After 113 days of frustration and slumping sales, small businesses that cater to local hockey fans are rejoicing over the end of the hockey lock-out. The NHL and players union reached a collective bargaining agreement and games are set to start as early as January 15.
"It's huge for us," said Mike Higgins, manager of the Blarney Rock Pub, a Rangers bar a block from Madison Square Garden that sees the number of patrons double on game nights. "Without hockey, we're — I would say — 20 to 25 percent down for the year."
As Rangers fans shift their dollars from other pursuits back to hockey, New York City as a whole will not see an economic bump, according to Allen Sanderson, a University of Chicago professor who studies sports economics. But the pubs, restaurants and shops near the arenas will get an immediate and sorely needed boost as 20,000 fans flood Midtown for games.
"It's a long time coming," said Jim Root, vice president of Cosby Sports, who expects some to hear some good-natured "griping" about the long lockout from returning fans.
The Ranger faithful make up 60 percent of sales at the store. Root said he expects sales to "triple or quadruple" as fans stream in to buy the jerseys of goalie Henrik Lundqvist, last year's phenom rookie Chris Kreider and everyone else on the roster.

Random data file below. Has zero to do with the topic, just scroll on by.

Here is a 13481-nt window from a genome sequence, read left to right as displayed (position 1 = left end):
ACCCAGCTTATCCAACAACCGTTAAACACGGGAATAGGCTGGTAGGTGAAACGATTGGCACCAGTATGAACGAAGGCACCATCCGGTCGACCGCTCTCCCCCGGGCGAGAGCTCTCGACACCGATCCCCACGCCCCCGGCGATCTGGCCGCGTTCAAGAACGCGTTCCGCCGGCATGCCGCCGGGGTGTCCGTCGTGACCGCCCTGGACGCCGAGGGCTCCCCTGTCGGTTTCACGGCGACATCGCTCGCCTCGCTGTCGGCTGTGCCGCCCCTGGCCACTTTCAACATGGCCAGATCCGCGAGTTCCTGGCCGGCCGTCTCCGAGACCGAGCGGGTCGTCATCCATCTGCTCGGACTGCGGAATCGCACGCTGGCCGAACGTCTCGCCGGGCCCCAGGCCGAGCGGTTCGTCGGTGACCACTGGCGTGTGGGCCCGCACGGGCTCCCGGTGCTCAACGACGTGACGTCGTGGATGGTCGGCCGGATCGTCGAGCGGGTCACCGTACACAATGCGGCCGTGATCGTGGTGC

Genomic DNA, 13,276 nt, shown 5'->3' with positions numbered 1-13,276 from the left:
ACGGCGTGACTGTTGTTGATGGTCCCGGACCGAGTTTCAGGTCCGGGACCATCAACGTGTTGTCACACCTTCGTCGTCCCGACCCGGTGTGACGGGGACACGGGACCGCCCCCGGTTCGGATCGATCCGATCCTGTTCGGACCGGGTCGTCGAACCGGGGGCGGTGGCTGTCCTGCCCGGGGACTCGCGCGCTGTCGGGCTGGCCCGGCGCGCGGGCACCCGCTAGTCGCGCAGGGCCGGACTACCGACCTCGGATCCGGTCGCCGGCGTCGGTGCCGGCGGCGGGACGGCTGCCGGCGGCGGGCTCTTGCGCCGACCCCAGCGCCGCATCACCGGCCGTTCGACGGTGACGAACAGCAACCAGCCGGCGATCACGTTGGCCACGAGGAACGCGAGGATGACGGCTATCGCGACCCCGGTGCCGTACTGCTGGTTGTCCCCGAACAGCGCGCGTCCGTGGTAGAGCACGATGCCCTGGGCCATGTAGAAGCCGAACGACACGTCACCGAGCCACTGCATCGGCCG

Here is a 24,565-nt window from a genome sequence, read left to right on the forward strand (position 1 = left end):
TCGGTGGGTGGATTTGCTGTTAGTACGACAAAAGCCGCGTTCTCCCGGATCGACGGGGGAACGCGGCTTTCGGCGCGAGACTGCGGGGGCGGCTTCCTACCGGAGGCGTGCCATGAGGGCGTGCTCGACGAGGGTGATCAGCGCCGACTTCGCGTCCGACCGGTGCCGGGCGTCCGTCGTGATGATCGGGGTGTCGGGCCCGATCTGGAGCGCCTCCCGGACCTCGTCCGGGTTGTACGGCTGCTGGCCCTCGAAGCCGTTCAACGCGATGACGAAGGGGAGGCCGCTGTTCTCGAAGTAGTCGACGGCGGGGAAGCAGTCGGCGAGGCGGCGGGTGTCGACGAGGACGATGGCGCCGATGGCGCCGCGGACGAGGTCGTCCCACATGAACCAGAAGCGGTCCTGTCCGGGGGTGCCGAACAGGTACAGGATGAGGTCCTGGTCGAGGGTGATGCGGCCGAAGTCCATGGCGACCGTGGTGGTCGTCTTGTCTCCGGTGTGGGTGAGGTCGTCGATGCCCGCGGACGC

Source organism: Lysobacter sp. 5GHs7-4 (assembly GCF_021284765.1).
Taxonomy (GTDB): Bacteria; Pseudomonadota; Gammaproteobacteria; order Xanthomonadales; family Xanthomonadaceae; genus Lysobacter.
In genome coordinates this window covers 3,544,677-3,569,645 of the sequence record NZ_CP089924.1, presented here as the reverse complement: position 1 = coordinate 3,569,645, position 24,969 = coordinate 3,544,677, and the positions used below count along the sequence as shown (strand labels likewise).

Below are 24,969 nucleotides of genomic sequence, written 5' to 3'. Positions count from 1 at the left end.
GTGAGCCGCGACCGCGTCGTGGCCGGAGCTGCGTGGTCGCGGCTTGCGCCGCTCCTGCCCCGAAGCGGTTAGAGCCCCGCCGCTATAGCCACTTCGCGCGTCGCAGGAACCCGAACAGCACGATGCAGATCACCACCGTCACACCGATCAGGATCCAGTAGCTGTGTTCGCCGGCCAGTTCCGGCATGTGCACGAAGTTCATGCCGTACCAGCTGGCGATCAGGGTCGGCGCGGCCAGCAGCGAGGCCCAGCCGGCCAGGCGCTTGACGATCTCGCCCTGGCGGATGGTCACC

"They're all popular," said Root. "One thing about the hockey players: They're all good guys in the community, so every fan has their favorite player."
Small businesses near the arenas on Long Island and in New Jersey will also see a bump.
Islanders’ fans who did not spend their money on tickets and in businesses around the Coliseum did not shift their money to other local businesses and events to the extent that Rangers fans did in New York City, according to Pearl Kamer, chief economist with the Long Island Association.
"The impact on Long Island would be even greater than in New York City, where you have a multitude of recreational events," she said.
In Newark, New Jersey, Brick City Bar and Grill has stayed afloat during the lockout by catering more private parties and corporate events, but the staff is looking forward to the coming Devils games, which will bring in tons of fans before, during and after the games.
"Hockey fans are full of energy," said Brick City general manager Bryan O'Hara. "It's just a good shot in the arm."